Bloom, B.S. (1959). Taxonomy of Educational Objectives. New York: David McKay Company Inc.
Carr, K. S. (1988). How can we teach critical thinking? Childhood Education, 65(2), 69-74. Retrieved from Platinum Periodicals.
Collins, N.D. (1993). Teaching critical reading through literature. Eric Digest. Retrieved from ERIC database.
Cox, R. & Lewis, S. (1974). The student critic. Cambridge: Winthrop Publishers, Inc.
Faber, J. C. (2011). Re-envisioning the transaction: Literary theories in the high school English classroom. (Doctoral dissertation). Retrieved from ProQuest.
Golden, J., & Canan, D. (2004). “Mirror, mirror on the wall”: Readers’ reflections on literature through literary theories. English Journal, 93(5), 42-46. Retrieved from Academic Search Premier database.
Harper, H. (1998). Dangerous desires: Feminist literary criticism in a high school writing class. Theory into Practice, 37(3), 220-8. Retrieved from ERIC.
Knickerbocker, J., & Rycik, J. (2002). Growing into literature: Adolescents’ literary interpretation and appreciation. Journal of Adolescent & Adult Literacy, 46(3), 1-14. Retrieved from Academic Search Premier database.
Muller, V. (2006). Film as film: Using movies to help students visualize literary theory. English Journal, 95(3), 32-38. Retrieved from Research Library.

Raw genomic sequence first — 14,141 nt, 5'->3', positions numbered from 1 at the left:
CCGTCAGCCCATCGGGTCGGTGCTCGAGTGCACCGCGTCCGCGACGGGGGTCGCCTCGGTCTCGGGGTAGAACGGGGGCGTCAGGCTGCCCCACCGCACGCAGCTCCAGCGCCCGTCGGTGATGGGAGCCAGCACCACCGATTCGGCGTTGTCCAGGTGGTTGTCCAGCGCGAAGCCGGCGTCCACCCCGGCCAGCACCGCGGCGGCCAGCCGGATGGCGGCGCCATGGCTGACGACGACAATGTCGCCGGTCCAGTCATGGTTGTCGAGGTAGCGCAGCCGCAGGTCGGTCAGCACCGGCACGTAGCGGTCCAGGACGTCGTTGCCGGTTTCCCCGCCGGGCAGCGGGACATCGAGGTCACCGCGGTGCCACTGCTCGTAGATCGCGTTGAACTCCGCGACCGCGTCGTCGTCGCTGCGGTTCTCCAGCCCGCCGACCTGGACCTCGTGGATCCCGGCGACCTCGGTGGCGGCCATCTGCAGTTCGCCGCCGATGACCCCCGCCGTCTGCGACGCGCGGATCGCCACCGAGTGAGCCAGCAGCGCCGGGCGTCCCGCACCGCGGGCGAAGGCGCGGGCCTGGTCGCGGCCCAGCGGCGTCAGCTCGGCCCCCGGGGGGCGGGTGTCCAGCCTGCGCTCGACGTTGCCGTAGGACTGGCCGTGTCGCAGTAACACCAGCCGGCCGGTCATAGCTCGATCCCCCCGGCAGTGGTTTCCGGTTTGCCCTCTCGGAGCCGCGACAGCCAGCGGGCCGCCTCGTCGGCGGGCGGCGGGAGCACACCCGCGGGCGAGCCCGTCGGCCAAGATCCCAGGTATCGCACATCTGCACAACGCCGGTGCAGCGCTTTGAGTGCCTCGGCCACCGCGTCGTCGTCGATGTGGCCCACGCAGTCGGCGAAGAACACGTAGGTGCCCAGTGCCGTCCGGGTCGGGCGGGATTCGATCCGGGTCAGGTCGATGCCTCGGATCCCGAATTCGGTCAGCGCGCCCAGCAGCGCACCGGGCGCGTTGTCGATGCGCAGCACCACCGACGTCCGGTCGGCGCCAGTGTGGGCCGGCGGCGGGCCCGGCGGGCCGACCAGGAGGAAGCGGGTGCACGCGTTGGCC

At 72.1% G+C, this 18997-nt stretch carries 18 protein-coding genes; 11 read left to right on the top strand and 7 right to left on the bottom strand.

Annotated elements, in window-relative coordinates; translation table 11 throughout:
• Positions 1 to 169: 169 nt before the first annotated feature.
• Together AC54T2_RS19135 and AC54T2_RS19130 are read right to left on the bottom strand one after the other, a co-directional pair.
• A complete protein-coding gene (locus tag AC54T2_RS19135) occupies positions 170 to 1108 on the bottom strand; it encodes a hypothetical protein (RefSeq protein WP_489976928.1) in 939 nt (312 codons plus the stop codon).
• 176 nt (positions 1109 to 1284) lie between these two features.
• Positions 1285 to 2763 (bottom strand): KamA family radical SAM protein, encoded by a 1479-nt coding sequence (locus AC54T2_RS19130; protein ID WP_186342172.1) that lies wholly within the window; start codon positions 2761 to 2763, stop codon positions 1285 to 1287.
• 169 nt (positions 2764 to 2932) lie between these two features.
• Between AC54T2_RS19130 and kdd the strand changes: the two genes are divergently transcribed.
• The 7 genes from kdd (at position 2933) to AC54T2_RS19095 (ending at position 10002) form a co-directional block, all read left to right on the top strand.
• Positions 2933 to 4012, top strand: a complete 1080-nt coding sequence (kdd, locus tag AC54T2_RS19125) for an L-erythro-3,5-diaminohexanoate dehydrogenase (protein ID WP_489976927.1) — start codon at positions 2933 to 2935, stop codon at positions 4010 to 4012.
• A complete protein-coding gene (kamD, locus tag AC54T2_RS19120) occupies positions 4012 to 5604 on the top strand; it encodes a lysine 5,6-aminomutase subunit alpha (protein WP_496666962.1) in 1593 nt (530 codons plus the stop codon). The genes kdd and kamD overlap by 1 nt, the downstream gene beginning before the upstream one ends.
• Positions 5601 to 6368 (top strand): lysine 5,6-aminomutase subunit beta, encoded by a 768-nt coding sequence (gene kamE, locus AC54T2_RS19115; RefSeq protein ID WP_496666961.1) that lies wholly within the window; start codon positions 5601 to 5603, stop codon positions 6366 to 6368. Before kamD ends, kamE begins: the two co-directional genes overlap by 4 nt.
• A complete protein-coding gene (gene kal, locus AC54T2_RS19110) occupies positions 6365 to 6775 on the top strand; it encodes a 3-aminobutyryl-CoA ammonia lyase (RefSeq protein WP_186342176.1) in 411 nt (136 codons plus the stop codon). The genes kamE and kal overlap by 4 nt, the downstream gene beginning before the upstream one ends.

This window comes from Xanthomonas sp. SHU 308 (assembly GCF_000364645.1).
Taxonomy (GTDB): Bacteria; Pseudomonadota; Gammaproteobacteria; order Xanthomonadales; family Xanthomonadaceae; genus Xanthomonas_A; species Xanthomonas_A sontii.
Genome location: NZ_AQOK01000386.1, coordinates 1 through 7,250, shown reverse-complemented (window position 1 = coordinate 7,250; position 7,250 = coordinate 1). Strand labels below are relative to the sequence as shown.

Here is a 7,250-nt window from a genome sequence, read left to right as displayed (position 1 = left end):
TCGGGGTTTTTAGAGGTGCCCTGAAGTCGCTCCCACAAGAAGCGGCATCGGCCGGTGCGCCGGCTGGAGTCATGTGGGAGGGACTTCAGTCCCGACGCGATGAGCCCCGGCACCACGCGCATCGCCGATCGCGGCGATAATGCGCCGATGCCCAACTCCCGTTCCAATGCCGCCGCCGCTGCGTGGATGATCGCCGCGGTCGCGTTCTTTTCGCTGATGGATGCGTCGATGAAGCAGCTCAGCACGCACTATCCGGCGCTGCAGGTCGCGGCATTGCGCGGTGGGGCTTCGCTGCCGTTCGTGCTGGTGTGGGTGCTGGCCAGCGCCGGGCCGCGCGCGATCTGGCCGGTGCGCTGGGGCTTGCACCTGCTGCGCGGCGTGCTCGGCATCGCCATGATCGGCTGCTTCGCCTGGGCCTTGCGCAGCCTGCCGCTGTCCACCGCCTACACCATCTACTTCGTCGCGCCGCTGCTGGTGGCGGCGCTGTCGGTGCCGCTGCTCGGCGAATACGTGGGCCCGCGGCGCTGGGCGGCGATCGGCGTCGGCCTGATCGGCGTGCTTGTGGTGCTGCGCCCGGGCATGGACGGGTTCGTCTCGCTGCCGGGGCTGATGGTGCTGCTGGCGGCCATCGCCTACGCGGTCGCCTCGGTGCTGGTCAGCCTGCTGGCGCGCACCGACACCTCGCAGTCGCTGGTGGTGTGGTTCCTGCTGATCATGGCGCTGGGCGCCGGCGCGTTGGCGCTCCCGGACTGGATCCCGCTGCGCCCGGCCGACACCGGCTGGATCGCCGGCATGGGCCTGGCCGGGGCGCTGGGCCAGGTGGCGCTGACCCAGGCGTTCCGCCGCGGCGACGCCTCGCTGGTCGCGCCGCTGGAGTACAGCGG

Pace, B. (2006). Between response and interpretation: Ideological becoming and literacy events in critical readings of literature. Journal of Adolescent & Adult Literacy, 49(7), 584-594.
Parfitt, M. (1997). What kind of discourse?: Thinking it through. Annual Meeting of the Conference on College Composition and Communication, 1-15. Retrieved from ERIC database.
Rozema, R. (2001) “Heart of darkness” webquest: Using technology to teach literary criticism. National Council of Teachers of English, 1-29. Retrieved from ERIC database.
Sagan, C. P. (2003). Sing a new song: A fresh look at literary criticism. English Journal, 92(6), 40. Retrieved from Wilson Web.
Schade, L. (1996). Demystifying the text: Literary criticism in the high school classroom. English Journal, 85(3), 26. Retrieved from Research Library.
Takolander, M. (2009). Energetic space: The experience of literature and learning. College Literature, 36(3), 165-183. Retrieved from Academic Search Premier database.
Troise, M. (2007). Approaches to reading with multiple lenses of interpretation. English Journal, 96( 5), 85-90. Retrieved from ProQuest database.
Wilhelm, J. D. (2009). The power of teacher inquiry: Developing a critical literacy for teachers. Voices from the Middle, 17(2), 36-39. Retrieved from ProQuest database.